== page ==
Kevorkian: Oregon Doesn’t Do Death With Dignity “Completely and Right”

I remember when we here in Oregon passed our Death With Dignity Act. During those times, I had a conversation or three with some folks who worked in and with organizations that lobbied for the Act’s passage.

When I asked them if they thought that the actions of so-called “suicide Doc” Jack Kevorkian was beneficial or harmful to their cause, I was always told, harmful. He was and is seen as an embarassment- much the way the Sierra Club looks at the Earth Liberation Front.

But, I wondered, what did Kevorkian think of our Death With Dignity Act? After all, he had spent years in prison partly because his home state of Michigan had no such statute.

Well, Jack was just released from jail just last week. And last night, he was interviewed by Larry King. I found his remarks on our Death With Dignity Act most interesting.

Transcript of the relevant section of the interview follows:

KING: Why have the courts constantly turned you down and why — only one state, Oregon, that’s in your corner?

KEVORKIAN: They’re not in my corner.

KING: Well, they have — they allow assisted suicide, don’t they?

KEVORKIAN: But they think I’m too radical.

KING: Oh, they have it as a different way than you were doing it?

KEVORKIAN: They don’t do it completely and right.

KING: How do they do it wrong?

KEVORKIAN: A person who can’t swallow can’t get the service. Also, he has to be able to move his hand and arm to get the pill up to his mouth. Some can’t do that. Some can’t swallow. There have been people who couldn’t have the service in Oregon. Now that’s not a medical service.

2 Comments so far

  1. JustaDog (unregistered) on June 5th, 2007 @ 7:06 am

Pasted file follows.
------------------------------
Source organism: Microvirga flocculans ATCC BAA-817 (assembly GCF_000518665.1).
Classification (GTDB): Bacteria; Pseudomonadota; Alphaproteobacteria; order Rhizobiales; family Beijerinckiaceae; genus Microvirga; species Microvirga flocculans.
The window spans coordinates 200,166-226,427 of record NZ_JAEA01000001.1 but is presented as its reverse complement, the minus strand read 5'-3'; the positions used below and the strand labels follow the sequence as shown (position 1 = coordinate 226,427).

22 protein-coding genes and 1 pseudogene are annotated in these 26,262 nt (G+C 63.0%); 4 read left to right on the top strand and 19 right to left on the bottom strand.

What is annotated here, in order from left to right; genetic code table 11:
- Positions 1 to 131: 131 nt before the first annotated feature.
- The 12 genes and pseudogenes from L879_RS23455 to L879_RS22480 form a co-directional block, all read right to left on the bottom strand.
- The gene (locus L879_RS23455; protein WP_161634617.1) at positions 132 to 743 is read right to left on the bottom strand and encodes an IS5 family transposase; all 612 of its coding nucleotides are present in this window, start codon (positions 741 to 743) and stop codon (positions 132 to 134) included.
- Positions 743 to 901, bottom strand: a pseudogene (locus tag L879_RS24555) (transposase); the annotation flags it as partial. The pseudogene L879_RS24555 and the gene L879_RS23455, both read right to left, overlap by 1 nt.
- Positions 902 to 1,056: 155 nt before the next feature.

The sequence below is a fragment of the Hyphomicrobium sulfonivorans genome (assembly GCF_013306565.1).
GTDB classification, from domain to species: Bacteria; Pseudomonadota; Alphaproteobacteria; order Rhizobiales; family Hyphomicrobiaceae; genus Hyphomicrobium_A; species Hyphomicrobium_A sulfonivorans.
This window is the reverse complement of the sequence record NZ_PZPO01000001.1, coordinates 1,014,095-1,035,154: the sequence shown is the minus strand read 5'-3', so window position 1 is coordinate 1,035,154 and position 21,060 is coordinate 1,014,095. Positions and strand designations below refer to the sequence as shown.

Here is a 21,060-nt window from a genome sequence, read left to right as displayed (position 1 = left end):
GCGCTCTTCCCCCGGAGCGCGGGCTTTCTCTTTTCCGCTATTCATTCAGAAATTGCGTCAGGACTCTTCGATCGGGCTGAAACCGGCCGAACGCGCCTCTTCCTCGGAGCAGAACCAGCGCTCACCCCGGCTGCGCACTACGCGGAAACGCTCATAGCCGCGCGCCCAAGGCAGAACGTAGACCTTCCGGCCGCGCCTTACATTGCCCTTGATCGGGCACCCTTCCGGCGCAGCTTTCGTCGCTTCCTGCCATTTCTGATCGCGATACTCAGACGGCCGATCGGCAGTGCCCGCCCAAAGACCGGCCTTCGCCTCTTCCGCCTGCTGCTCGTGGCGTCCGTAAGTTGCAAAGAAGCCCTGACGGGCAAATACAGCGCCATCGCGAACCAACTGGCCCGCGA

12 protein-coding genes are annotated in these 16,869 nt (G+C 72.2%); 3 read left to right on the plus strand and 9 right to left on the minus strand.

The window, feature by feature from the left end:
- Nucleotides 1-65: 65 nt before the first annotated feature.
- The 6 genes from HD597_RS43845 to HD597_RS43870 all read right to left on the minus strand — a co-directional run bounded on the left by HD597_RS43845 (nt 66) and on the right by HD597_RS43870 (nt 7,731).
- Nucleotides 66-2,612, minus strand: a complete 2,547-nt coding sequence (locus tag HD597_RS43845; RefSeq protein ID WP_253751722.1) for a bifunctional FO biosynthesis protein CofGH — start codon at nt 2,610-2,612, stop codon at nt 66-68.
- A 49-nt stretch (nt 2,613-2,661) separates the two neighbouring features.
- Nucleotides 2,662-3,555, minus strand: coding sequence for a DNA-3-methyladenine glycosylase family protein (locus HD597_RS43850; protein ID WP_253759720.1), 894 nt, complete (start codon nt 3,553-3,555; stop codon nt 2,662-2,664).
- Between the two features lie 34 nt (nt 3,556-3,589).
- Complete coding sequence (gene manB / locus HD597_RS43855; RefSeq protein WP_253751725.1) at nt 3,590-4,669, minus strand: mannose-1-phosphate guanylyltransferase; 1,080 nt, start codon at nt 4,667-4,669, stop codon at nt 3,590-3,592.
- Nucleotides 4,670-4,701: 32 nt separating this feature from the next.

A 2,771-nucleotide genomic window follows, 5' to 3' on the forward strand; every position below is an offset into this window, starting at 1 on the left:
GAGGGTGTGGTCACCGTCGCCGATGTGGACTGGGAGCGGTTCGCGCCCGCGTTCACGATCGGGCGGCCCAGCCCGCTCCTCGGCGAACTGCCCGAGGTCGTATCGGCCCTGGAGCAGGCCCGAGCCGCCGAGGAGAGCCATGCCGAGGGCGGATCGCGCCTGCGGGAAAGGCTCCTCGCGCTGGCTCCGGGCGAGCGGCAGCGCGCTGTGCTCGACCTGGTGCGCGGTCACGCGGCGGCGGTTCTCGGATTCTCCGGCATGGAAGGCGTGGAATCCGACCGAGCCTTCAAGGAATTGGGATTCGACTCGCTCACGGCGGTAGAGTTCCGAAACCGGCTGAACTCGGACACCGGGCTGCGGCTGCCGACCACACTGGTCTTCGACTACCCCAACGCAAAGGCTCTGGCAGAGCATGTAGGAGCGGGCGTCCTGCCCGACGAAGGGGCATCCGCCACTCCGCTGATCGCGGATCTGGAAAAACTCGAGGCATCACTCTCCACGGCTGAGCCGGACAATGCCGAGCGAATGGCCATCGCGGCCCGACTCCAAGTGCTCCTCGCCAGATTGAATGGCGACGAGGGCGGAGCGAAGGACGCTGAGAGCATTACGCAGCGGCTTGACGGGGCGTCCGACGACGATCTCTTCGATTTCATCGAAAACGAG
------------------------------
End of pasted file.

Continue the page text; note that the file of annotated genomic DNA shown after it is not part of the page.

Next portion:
He’s absolutely right!

    How can a person that is so helpless and wanting death be expected to just jot down to some store and get something to end their life on their own?

  2. nader (unregistered) on June 6th, 2007 @ 10:01 am

    Well, I think the issue critical difference is not whether the patient has to actually drive down to the pharmacy to get their meds. They can be delivered to the patient by a friend, loved one, nurse or doctor, or hospice worker once the doc writes the ‘scrip for it.

    I think the point of contention is who actually administers the lethal dose. And while Kevorkian may have a point with some cases (like those who are unable to swallow), I don’t think they represent a very large proportion of patients wishing to end their own lives mercifully.

    My own personal view is that, basically if a patient has the physical capability to swallow a pill, then that patient is capable of taking that definitive action to end their own life, and while I have no problem with a doctor prescribing meds to facilitate their wishes, I feel very uncomfortable with the doctor actually administering the lethal medication to the patient.

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